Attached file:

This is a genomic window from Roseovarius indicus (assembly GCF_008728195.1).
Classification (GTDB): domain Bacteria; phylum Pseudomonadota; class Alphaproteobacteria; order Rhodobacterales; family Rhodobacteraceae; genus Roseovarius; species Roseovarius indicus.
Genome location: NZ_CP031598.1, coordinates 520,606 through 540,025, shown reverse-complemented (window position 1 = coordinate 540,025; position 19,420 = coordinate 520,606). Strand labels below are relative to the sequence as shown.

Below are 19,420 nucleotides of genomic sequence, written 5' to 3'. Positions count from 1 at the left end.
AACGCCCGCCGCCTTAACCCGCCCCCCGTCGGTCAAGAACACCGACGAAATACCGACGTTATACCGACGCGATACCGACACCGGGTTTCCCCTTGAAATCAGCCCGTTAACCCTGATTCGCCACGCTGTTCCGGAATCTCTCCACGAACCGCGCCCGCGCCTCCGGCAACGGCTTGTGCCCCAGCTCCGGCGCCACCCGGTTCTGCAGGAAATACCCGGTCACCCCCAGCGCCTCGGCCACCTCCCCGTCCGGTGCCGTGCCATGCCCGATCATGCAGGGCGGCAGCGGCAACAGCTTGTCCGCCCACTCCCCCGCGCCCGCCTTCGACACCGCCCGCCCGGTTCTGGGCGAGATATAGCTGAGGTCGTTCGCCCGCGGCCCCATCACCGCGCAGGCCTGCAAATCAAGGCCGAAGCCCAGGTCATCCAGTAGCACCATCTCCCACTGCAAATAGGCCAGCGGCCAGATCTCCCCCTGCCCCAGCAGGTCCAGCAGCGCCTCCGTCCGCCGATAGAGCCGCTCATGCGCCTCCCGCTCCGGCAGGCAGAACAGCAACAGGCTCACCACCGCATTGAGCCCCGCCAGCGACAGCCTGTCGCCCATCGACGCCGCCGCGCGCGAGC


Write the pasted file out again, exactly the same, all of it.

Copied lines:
This is a genomic window from Roseovarius indicus (assembly GCF_008728195.1).
Classification (GTDB): domain Bacteria; phylum Pseudomonadota; class Alphaproteobacteria; order Rhodobacterales; family Rhodobacteraceae; genus Roseovarius; species Roseovarius indicus.
Genome location: NZ_CP031598.1, coordinates 520,606 through 540,025, shown reverse-complemented (window position 1 = coordinate 540,025; position 19,420 = coordinate 520,606). Strand labels below are relative to the sequence as shown.

Below are 19,420 nucleotides of genomic sequence, written 5' to 3'. Positions count from 1 at the left end.
AACGCCCGCCGCCTTAACCCGCCCCCCGTCGGTCAAGAACACCGACGAAATACCGACGTTATACCGACGCGATACCGACACCGGGTTTCCCCTTGAAATCAGCCCGTTAACCCTGATTCGCCACGCTGTTCCGGAATCTCTCCACGAACCGCGCCCGCGCCTCCGGCAACGGCTTGTGCCCCAGCTCCGGCGCCACCCGGTTCTGCAGGAAATACCCGGTCACCCCCAGCGCCTCGGCCACCTCCCCGTCCGGTGCCGTGCCATGCCCGATCATGCAGGGCGGCAGCGGCAACAGCTTGTCCGCCCACTCCCCCGCGCCCGCCTTCGACACCGCCCGCCCGGTTCTGGGCGAGATATAGCTGAGGTCGTTCGCCCGCGGCCCCATCACCGCGCAGGCCTGCAAATCAAGGCCGAAGCCCAGGTCATCCAGTAGCACCATCTCCCACTGCAAATAGGCCAGCGGCCAGATCTCCCCCTGCCCCAGCAGGTCCAGCAGCGCCTCCGTCCGCCGATAGAGCCGCTCATGCGCCTCCCGCTCCGGCAGGCAGAACAGCAACAGGCTCACCACCGCATTGAGCCCCGCCAGCGACAGCCTGTCGCCCATCGACGCCGCCGCGCGCGAGC